I have been vocal here that I do not like the term Unicorn to describe highly valued venture-backed startups. Unicorns are mythical creatures that don’t really exist and highly valued venture-backed startups do exist. They might be rare, but they are not fictional.

A better word would be Whales. And it turns out that the Whaling industry in the United States in the 18th and 19th centuries looked remarkably similar to today’s venture capital business.

Some of my friends and colleagues have been texting and tweeting about a book called VC: An American History by Tom Nicholas. So I got it on my Kindle and the first chapter is all about the Whaling industry and its similarities to the VC business.

Here are some photos I took of the first chapter on my phone.

This is a chart that plots the distribution of returns by whaling voyage vs venture capital fund.

This is a diagram that compares the structure of the whaling industry to the venture capital industry.

And this is a chart that shows the performance of the top 29 whaling agents. This is very similar to charts I have seen that compares the performance of the top venture capital firms.

So while Unicorns are made up creatures, Whales are not. And given the similarities between a highly successful venture capital investment and a highly successful whaling voyage, I am going to start calling the big winners in the venture industry Whales. I hope it catches on.

Categories: Blog articles

Video Of The Week: Fireside Chat With Brian Armstrong

July 13, 2019 - 7:34am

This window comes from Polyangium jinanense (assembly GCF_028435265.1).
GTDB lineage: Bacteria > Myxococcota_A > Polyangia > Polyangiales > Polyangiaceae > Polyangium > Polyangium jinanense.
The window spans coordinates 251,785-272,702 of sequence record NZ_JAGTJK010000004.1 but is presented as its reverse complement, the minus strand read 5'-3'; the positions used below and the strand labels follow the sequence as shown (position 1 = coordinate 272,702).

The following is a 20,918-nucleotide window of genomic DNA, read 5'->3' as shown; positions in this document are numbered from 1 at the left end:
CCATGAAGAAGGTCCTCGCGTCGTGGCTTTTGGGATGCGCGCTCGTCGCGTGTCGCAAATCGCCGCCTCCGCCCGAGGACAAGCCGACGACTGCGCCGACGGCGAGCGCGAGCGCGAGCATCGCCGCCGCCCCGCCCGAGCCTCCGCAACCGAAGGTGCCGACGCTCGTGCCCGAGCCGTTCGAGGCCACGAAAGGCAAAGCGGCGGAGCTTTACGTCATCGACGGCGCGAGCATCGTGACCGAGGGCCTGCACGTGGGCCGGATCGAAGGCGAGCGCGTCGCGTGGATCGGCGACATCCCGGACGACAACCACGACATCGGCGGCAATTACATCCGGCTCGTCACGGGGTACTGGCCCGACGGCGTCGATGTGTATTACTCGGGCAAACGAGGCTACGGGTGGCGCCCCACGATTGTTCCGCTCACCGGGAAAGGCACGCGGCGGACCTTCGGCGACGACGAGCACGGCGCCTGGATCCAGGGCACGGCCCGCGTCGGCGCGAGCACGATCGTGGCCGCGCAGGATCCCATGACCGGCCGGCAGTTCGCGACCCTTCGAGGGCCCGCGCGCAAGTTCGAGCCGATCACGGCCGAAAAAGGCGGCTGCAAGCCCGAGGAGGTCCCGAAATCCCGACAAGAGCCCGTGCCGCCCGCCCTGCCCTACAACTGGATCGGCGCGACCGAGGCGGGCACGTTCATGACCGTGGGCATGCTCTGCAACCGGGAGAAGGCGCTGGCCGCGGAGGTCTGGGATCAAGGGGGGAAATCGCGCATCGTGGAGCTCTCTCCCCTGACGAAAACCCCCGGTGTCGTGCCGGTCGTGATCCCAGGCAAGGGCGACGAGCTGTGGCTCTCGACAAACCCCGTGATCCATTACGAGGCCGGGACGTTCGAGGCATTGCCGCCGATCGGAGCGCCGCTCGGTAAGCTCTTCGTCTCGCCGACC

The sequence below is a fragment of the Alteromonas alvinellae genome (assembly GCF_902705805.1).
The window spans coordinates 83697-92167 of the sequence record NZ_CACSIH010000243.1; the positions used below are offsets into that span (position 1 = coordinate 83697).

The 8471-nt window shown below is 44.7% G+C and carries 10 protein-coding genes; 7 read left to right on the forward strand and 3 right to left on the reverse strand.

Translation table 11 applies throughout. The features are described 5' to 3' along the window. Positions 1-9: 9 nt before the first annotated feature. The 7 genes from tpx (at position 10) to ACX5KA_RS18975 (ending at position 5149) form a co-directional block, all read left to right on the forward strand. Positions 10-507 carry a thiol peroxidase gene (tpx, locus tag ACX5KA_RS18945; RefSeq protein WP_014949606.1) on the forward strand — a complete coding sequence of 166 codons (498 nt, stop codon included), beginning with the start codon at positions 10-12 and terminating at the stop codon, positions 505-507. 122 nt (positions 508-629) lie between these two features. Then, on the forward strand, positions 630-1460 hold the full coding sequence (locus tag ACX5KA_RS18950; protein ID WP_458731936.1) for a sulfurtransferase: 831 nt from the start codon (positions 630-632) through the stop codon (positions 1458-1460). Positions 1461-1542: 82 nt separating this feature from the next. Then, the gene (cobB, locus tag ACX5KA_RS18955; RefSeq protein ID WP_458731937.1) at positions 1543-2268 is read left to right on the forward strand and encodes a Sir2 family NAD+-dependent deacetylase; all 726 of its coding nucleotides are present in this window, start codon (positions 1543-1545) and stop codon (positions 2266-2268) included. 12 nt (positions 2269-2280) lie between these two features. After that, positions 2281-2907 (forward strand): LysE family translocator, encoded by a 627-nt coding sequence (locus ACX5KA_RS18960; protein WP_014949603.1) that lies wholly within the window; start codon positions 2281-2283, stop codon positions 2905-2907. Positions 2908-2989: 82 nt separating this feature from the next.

Back in May, during Blockchain Week in NYC, I had the pleasure of interviewing the CEO of our portfolio company Coinbase, Brian Armstrong.

We started off talking about their rapidly growing institutional business, but quickly got to talking about everything Coinbase.

Brian also gets a question in for me about 17mins into the talk.

It’s about 10 minutes of me asking Brian questions and then another 20 minutes of Q&A from the audience.

Categories: Blog articles

Funding Friday: Bowling The American Dream

July 12, 2019 - 10:06am

“Like many suburban kids growing up in the 70s, I was no stranger to the local bowling alley.”

So starts the video below for this Kickstarter project to make a photo book about the classic American bowling alley.

That line got me as I grew up a suburban kid in the 70s and spent many an afternoon and evening at the local bowling alley.

I backed this project and maybe you will too. It has three days to go and only needs $1200 to get across the finish line.

Categories: Blog articles

A Doctor For Sensitive Issues

July 11, 2019 - 7:23am

Our portfolio company Nurx started out offering birth control prescriptions on a mobile phone delivered to you in the mail. This has been a game changer for many women who live far from a doctor or a pharmacy or live in places where it is not easy to get a birth control prescription.

But they have not stopped there. They added HIV Prep for people who are at risk for HIV and want to protect themselves. And then they added emergency contraception (the morning after pill).

And this week, Nurx added at home testing for sexually transmitted diseases. From that blog post:

The tests offerings include: The Full Control Kit, which tests for gonorrhea and chlamydia (throat, rectal, urine swabs), syphilis, hepatitis C, and HIV (blood sample), and is $75 with insurance or $220 without; The Healthy Woman’s Kit, which tests for gonorrhea and chlamydia (throat and vaginal swabs), trichomoniasis (vaginal swabs), syphilis and HIV (blood samples) and is $75 with insurance or $190 without; The Covered With the Basics Kit, which tests for gonorrhea and chlamydia (urine sample), syphilis and HIV (blood sample) and is $75 with health insurance or $150 without. The goal is to make STI testing easier, more affordable, and with fewer awkward face-to-face interactions with a potentially judgmental lab tech or doctor. The tests are available in 24 states and the District of Columbia.

The idea behind Nurx is that too many people put off going to see the doctor because they are ashamed, it is awkward, or it is inconvenient. And this is particularly true for sensitive issues.